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Boehner’s New Plan – Even Deader

July 29th, 2011 at 3:46 pm 75 Comments

A few thoughts on the implications of Boehner adding a “Balanced Budget Amendment” to his debt-ceiling bill (which would now require that Congress pass a BBA before a second debt-ceiling increase could take place early in 2012):

Adding the BBA makes the bill very likely to pass the House. This addition appeases Tea Partiers, who had denied Boehner the majority he needs to pass it.

The Boehner bill as it stood on Thursday night might not have been able to pass the Senate; the Boehner bill of today definitely can’t. The very thing that makes the bill likely to pass the House – its Tea Party pedigree – will kill it in the Senate.

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Obama: “Make Your Voices Heard”

David Frum July 26th, 2011 at 8:15 am 114 Comments

President Obama last night appealed to supporters to make their voices heard, to pressure Congress to raise the debt ceiling.

The demand he emphasized most: that any deal extend the administration enough credit to get past the next election.

Odd priority, no? You might have expected that this liberal Democratic president’s red line would be the protection of unemployment coverage or some other social program. Perhaps that’s what he says on the room. But in his speech, social spending is fully on the table to be negotiated away. He’s willing to accept, he said, the tightest restrictions on federal discretionary spending since the Eisenhower administration.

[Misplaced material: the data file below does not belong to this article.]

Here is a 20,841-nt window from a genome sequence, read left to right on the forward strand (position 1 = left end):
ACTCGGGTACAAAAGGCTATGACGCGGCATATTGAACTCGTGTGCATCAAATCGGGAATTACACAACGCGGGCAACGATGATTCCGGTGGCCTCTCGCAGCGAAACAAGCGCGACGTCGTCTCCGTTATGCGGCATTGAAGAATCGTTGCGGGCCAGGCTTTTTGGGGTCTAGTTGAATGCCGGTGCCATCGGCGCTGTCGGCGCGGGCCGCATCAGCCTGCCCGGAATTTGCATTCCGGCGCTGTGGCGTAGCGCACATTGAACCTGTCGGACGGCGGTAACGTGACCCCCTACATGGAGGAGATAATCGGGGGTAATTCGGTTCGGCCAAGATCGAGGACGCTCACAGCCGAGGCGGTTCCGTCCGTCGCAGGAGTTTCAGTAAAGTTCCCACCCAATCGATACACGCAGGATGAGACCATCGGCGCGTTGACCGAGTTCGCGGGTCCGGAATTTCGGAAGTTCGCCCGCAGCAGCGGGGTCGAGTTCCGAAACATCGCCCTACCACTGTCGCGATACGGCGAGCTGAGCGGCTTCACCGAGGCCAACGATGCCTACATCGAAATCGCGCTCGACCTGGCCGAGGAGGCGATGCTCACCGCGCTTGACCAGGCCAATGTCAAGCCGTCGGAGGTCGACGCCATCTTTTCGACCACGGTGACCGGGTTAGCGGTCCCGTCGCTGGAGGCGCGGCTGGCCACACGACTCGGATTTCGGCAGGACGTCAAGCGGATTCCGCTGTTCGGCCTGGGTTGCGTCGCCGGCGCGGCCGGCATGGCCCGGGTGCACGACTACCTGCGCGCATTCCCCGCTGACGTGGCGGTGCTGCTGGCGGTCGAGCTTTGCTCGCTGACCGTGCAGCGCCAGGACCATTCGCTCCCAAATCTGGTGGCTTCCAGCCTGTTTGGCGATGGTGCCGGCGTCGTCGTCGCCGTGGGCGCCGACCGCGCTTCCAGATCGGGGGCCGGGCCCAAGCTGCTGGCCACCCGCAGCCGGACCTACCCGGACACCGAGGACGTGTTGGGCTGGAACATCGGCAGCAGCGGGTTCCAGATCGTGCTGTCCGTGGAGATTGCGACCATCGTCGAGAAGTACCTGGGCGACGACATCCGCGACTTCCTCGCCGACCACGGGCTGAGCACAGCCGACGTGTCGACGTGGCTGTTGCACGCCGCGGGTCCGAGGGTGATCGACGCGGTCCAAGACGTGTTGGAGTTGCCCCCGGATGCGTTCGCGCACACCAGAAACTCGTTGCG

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What to Watch in the Debt Negotiations

July 7th, 2011 at 1:06 pm 4 Comments

While we await the news from today’s debt ceiling negotiations between Republicans and Democratic leaders, help news outlets are already leaking and reporting on the possible contours of a deal. But which reporting is actually likely to be part of a deal and how much is smoke and mirrors? What developments would be unexpected if they become part of a final deal?


1. Medicare and Social Security are on the table.

Plausibility: Plausible, salve but what about Medicaid cuts?

Senate Majority Whip Dick Durbin has given reporters a broad outline of a deal: $1 trillion in revenue raising by closing tax loopholes, discount with the Democrats conceding cuts to Social Security and Medicare. This deal certainly looks like it could be a “Grand Bargain”.

But curiously, Durbin did not mention cuts to Medicaid. Earlier reporting had suggested that Medicaid cuts were a large part of the negotiations. Medicaid was always the more vulnerable program because the constituency that depends on it (the poor) carries less clout then the constituency that depends on Medicare (the elderly).

If Medicare cuts, and not just Medicaid cuts, are on the table, then it would be politically courageous for politicians to support them.